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Sunday, November 27, 2011

Middlerun Does America, Day 23: New Orleans

Note: As I write this, it's been more than a month since I got back from my trip, so I've probably forgotten a few details.

The entirety of Saturday was taken up by the bus trip from Austin to New Orleans. The first bus left Austin at quarter to eight in the morning, arriving in Houston three hours later. When we got there I assumed my checked bag would be automatically transferred to the next bus, so I just got off and hung around in the terminal a bit, waiting for the New Orleans bus. Then I noticed something on my ticket that said I needed to transfer the bag myself. So I spent fifteen minutes trying to figure out what had happened to the bag, finally being told that in fact it would be transferred for me. I got on the bus, not entirely confident that my bag was on board.

Unlike my first couple of Greyhound trips, this one was crowded and noisy and generally awful. The ten hour trip from Houston to New Orleans were about as bad as the plane trip from Sydney to San Francisco. For most of the trip there was a huge fat guy sitting next to me with his legs intruding on my legroom, who watched a football game on his phone without headphones so everyone on the bus could hear it. I can't even imagine how someone can be so inconsiderate as to subject a busload of people to that. To make matters worse, the air conditioning was on full blast most of the way, the temperature hovering somewhere around absolute zero. When the driver finally turned it off everyone on the bus breathed a sigh of relief.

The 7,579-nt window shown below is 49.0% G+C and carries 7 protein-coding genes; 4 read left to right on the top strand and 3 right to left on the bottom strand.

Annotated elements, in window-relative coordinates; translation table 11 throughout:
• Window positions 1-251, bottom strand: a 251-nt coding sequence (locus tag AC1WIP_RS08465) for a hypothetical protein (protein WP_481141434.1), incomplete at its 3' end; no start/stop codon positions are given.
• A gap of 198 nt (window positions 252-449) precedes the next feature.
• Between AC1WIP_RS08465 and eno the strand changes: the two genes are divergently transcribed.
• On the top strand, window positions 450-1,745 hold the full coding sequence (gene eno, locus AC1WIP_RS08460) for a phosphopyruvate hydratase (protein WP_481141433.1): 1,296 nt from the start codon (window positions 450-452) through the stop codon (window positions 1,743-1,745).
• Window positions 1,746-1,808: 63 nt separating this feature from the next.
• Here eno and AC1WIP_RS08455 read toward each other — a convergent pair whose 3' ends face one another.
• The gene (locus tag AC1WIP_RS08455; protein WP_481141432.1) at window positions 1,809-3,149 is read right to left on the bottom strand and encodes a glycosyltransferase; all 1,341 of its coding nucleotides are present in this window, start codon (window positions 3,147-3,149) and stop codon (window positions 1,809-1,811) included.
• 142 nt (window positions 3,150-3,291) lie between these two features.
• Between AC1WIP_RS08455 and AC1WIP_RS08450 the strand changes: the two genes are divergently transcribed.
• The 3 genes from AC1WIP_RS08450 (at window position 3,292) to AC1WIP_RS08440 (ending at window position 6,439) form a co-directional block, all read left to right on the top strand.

The final indignity of the bus ride was stopping at the Greyhound terminal in Baton Rouge for dinner. I was pretty hungry at that point and happy for the chance to eat, until I set my eyes on the retch-inducing offerings of the "restaurant" at the terminal. Reluctantly I bought something claiming to be a ham and cheese sandwich, though the meanings of these words has obviously changed somewhat in the hundreds of years that this "food" had been sitting in its plastic wrapper at room temperature.

The bus rolled into New Orleans at about 9 pm, driving past boarded up houses and large communities of homeless people living under elevated highways. I got off the bus and waited for my bag to be unloaded from the bus. As more and more bags were unloaded I got nervous, worried I would never see my bag again. Finally they went around to the other side, opened the other doors to the cargo hold, and there it was.

I grabbed my bag, left the terminal and got a taxi. We went to the hostel, called India House. A bunch of the people I met in Austin had stayed at India House and said it was pretty cool, and they weren't wrong. But by the time I checked in I was exhausted and not at all in the mood for socialising. At 10 pm on a Saturday night in New Orleans, I went straight to bed.



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